with Drago Supply. We also operate as Ruston Industrial and Voorhies Supply, and Lewis Supply. These are strong names in their markets and we don’t want to lose that.
MDM: How does integrated supply work into your overall strategy?
Stevens: We think that integrated supply has a lot of opportunity based on some recent successes we’ve had. What we have done is centralize the systems and administrative functions to support this business.
A central procurement group offers a capability to obtain product procurement expertise outside of our traditional products. As you know, you can’t justify redundant services and expense across multiple plants.
The approach to utilize our system capability to manage across many product areas provides us the tremendous efficiencies and a sound business model to support our customers. Integrated Supply is a business that we’re investing in with both people and systems based on market demand.
MDM: Do you breakout publicly the revenues that run through Integrated?
Stevens: No, but I will tell you right now our integrated businesses sales are key to our growth. It’s a business we’re going to nurture because it’s given us a lot of audiences that we wouldn’t have had otherwise. We’re trying to be flexible and provide the customer or the market what is needed. Drago will be opening a contractor’s store in Beaumont, Texas soon and that is also going to be interesting. We have the products in bulk so they can come in, get what they need, check out, and go.
MDM: What critical issues do distributors face going into 2009?
Stevens: I think the most significant issue is the unknown future of our economy and the challenges we face in meeting our objectives. Whether we’re a private or public company, distributors will need to address the common issues of how do we retain, compensate, and provide benefits to our workforce. Healthcare remains an overriding concern. I think all distributors want to do the right thing, but sometimes the challenges of the economy make that more difficult.In Part 2 of this interview with Motion Industries President and CEO Bill Stevens, he delves deeper into trends he is seeing in Motion’s core markets, as well as issues distributors face going into 2009.
MDM: What opportunities do you have in the current market?
Bill Stevens: The exciting thing to me is the MRO market in North America is still very large. As long as there are manufacturing plants, some of what we sell is needed and that is an encouraging thought. My greatest concern is the instability of our economy. Our customers are most definitely affected by the deepening economic downturn.
How many people thought companies like Lehman Brothers and others would go like they did as quickly as they did? I think we all thought they were pretty sound companies, and I think that’s shaking all of us. No one is immune from today’s economic reality. Hopefully we will see some stability soon.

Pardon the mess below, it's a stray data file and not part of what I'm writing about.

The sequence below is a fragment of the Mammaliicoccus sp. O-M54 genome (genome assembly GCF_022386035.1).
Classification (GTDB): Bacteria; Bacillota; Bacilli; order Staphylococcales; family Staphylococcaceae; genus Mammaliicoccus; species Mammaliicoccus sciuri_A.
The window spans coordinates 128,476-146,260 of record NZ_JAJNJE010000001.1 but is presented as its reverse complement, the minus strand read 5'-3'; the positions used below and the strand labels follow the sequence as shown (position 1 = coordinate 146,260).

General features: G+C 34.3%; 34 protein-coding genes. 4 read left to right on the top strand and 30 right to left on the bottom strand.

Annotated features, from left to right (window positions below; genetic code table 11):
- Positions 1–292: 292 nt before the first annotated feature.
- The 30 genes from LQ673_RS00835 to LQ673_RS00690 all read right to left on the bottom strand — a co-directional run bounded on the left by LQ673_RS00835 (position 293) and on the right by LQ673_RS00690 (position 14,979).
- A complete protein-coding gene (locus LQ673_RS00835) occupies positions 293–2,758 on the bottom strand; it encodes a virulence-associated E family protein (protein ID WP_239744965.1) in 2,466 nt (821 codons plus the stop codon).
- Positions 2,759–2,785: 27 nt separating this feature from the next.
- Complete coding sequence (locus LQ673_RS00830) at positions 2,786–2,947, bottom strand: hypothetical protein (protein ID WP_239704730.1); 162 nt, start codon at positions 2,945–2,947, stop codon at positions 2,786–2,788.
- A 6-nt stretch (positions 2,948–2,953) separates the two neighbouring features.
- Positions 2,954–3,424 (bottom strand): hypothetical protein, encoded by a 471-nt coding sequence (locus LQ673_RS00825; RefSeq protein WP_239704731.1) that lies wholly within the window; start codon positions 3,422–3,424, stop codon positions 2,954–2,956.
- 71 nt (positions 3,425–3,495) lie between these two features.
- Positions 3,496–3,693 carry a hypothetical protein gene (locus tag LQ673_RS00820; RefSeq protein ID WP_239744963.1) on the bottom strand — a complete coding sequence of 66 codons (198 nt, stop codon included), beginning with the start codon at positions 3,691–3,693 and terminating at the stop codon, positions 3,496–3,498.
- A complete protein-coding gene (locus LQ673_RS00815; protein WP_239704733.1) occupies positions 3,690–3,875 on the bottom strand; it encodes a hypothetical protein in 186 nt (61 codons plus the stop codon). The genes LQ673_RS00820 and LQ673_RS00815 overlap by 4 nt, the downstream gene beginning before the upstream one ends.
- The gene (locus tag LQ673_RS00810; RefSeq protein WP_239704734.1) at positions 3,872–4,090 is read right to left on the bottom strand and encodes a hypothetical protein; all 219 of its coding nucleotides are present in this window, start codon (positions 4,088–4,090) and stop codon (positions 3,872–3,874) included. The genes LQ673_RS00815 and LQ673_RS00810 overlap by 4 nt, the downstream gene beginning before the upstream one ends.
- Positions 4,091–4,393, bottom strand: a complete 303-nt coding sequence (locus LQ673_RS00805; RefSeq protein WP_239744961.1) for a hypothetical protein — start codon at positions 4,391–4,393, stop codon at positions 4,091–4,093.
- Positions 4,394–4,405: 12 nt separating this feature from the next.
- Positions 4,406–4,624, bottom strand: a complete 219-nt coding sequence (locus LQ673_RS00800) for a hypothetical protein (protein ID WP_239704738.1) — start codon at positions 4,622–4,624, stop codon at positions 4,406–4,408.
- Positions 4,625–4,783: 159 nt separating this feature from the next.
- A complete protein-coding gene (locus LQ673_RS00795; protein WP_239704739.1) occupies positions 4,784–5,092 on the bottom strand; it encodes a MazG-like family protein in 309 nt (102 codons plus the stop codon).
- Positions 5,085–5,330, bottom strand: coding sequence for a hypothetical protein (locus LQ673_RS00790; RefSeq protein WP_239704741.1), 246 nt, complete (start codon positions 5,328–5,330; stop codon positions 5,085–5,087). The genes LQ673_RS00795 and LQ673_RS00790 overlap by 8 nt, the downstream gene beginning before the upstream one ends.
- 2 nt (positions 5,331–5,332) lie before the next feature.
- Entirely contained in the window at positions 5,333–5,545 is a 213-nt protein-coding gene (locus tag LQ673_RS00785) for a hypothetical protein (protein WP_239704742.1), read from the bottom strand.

I think we’re going to continue to see the manufacturing mergers that we’ve seen in the past as well as mergers and acquisitions across the entire supply chain. Certainly that’s where we think, via acquisition, that we have a great opportunity to grow.
In this economy, it will be important for Motion to continue building upon our strategic plan to develop new markets, capitalize on our technological lead, and develop new product lines. We have a strong foundation in place to serve our customer needs and we are adept at meeting those needs as they change.
In recent years, fluid power has become more of a focus. Fortunately, we’ve been in the hydraulic business for 30 years and the pneumatics business for about half that time. These are both continued growth businesses for us. We have hydraulics offerings through all of our Motion branches, so we’re able to serve those markets effectively. We operate 35 service centers in North America to provide fabrication, repair and hose assembly.
MDM: Why is this an important area for you?
Stevens: We see repair as a key part of being a distributor in our segment. We have a program called ART -Asset Repair and Tracking -and are able to track warranties and repair for our customers including all relevant warranty data for reclaiming warranty dollars.
These warranties are often a forgotten cost savings opportunity in many plant environments. Of course, we assist with repairs or work through a consortium of suppliers to handle non-Motion repairable assets. And we’re doing a lot of this work for our customers. We think owning our service centers will give us a strong position in the market to meet this growing need.
MDM: You mentioned that you have the recently acquired Drago Supply Company calling on the same customers as Motion. You already have the footprint out there in terms of your branch networks. I assume that you’re putting industrial supply salespeople into your branch network to leverage the infrastructure there.
Stevens: We have some account representatives in certain markets taking advantage of the opportunities to sell our complete offering. However, we have learned that if we are going to be as successful as we want to be in the industrial supplies category, we need to have people that own the responsibility.
We learned that we can’t grow a new product area just because we have it available in the market. The central point of our strategy is that the sales representative services the customer. We see just adding more products supported by product specialists as the answer.
But we’re not buying industrial supply companies to affect our core business. We want to nurture and grow these businesses as well. We toyed with different ideas in industrial supplies before we developed our acquisition strategy. We wanted it to have its own ownership, its own identity such as we have done